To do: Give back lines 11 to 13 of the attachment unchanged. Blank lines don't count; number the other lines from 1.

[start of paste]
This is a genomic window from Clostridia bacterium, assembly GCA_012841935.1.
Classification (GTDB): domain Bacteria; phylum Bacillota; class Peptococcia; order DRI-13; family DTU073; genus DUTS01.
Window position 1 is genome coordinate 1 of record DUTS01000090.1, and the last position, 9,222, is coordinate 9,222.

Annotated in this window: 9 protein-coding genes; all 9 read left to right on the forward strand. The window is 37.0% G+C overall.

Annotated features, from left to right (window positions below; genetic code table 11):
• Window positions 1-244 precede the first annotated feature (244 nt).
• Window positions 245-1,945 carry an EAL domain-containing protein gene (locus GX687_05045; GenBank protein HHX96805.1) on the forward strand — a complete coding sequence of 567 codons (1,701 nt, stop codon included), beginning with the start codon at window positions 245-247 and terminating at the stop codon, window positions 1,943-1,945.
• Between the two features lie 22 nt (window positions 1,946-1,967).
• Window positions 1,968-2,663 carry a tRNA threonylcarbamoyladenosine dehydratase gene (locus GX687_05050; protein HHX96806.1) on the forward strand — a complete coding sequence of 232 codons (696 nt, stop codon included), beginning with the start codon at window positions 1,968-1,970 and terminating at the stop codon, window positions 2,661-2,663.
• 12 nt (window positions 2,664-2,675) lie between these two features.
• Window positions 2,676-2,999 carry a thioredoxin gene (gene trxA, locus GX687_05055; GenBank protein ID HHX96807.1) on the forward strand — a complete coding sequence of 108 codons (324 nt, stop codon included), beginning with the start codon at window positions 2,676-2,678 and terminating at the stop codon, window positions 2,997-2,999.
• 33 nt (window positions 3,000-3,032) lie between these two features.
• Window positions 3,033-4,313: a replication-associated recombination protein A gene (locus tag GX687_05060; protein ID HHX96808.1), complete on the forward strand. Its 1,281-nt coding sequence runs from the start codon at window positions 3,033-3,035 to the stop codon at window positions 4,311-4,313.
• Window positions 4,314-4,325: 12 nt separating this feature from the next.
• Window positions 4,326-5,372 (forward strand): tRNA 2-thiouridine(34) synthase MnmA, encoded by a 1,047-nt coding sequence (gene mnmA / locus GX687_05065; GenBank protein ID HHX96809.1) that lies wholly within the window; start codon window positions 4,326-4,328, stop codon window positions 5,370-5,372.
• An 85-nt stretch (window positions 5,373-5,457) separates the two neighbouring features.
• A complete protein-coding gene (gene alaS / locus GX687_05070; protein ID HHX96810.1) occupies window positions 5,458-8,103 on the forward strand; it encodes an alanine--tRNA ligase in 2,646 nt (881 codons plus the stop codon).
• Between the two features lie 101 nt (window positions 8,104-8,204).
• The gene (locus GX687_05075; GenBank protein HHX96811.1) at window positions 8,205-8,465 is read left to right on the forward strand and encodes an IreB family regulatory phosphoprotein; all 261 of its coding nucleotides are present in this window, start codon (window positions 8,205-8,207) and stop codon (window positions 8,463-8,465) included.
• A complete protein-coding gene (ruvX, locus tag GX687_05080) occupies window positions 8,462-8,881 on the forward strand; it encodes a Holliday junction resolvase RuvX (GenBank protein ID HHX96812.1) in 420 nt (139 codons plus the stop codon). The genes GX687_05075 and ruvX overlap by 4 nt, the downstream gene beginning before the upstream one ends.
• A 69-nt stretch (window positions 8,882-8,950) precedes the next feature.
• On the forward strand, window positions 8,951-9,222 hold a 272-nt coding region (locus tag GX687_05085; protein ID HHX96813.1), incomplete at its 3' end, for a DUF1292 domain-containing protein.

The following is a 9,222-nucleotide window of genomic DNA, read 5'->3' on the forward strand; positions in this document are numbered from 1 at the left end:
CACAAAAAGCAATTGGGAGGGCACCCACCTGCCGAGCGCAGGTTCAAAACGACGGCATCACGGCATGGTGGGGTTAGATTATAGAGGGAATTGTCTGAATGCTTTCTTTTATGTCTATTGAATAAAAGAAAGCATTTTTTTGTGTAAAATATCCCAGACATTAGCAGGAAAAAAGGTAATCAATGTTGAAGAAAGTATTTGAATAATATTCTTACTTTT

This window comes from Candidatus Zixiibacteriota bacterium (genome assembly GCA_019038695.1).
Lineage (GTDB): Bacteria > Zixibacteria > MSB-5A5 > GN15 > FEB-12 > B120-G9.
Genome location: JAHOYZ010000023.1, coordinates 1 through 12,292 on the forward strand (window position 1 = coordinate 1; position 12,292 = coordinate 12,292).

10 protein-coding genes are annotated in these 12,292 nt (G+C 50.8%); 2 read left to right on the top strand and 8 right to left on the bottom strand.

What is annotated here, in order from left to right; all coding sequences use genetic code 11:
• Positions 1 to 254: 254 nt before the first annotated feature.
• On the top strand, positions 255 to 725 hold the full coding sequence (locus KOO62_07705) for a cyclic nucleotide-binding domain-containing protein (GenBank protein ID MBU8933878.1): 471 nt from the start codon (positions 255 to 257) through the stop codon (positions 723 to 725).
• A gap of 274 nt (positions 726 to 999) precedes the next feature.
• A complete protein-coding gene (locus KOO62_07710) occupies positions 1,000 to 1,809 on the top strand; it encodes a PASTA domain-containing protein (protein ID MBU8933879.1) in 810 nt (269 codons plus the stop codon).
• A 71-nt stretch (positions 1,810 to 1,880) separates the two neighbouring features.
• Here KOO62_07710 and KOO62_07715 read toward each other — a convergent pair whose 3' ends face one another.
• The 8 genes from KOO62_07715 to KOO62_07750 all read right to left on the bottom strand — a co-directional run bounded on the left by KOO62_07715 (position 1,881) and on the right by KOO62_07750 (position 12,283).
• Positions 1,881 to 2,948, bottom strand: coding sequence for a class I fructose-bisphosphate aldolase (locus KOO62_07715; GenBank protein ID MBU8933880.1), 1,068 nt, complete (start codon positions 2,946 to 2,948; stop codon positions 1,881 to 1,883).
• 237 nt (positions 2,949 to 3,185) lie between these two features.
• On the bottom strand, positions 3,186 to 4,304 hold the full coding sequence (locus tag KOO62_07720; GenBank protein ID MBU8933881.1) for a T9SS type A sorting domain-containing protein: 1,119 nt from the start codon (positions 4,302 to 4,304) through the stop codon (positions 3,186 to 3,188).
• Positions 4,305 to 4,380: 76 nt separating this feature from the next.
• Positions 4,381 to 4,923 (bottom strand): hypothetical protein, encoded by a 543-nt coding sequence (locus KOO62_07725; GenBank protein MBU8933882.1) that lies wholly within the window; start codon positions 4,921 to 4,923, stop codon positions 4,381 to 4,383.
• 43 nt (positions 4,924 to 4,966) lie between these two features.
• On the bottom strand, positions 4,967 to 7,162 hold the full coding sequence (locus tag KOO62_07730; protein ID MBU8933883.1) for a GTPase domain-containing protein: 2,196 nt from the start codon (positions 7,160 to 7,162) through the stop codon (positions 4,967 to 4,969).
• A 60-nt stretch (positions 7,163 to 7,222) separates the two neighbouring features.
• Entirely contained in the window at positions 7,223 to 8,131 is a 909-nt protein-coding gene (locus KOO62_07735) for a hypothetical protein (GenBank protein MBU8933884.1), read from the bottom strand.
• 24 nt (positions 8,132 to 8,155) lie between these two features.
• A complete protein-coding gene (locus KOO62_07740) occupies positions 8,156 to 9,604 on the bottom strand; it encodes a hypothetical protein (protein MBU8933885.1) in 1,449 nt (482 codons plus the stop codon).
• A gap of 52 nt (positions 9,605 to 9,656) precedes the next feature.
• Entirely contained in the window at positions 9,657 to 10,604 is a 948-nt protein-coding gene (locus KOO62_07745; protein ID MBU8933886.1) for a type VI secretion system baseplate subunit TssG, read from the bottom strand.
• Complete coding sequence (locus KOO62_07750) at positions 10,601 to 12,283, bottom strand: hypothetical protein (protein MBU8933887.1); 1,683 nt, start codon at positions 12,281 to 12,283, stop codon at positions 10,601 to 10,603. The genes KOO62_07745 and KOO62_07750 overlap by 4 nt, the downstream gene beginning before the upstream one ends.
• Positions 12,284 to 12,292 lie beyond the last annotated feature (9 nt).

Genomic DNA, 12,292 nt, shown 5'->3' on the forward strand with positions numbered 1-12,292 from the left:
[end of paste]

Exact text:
• Window positions 2,676-2,999 carry a thioredoxin gene (gene trxA, locus GX687_05055; GenBank protein ID HHX96807.1) on the forward strand — a complete coding sequence of 108 codons (324 nt, stop codon included), beginning with the start codon at window positions 2,676-2,678 and terminating at the stop codon, window positions 2,997-2,999.
• 33 nt (window positions 3,000-3,032) lie between these two features.
• Window positions 3,033-4,313: a replication-associated recombination protein A gene (locus tag GX687_05060; protein ID HHX96808.1), complete on the forward strand. Its 1,281-nt coding sequence runs from the start codon at window positions 3,033-3,035 to the stop codon at window positions 4,311-4,313.